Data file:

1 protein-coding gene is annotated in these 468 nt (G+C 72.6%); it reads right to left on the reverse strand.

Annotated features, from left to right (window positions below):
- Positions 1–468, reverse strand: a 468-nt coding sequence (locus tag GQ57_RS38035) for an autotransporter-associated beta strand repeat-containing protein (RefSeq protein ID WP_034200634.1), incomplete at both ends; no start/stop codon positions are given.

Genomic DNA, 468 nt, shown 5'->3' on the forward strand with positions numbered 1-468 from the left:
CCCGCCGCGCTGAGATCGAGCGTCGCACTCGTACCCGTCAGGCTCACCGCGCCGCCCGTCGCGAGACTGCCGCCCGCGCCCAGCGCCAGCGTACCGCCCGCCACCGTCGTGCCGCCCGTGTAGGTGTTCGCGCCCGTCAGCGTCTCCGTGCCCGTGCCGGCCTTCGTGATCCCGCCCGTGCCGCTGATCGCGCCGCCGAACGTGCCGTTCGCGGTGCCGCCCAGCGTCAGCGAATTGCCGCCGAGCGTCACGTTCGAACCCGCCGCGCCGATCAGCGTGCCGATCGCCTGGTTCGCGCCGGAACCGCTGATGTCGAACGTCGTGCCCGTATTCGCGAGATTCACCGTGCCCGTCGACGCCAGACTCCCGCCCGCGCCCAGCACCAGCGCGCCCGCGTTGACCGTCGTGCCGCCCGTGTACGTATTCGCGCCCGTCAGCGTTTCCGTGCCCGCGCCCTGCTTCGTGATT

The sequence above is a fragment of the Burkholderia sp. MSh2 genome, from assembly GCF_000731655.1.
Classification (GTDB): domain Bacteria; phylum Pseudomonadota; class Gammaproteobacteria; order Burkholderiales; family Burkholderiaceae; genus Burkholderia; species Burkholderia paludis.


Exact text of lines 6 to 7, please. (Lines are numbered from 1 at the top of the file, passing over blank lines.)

The sequence above is a fragment of the Burkholderia sp. MSh2 genome, from assembly GCF_000731655.1.
Classification (GTDB): domain Bacteria; phylum Pseudomonadota; class Gammaproteobacteria; order Burkholderiales; family Burkholderiaceae; genus Burkholderia; species Burkholderia paludis.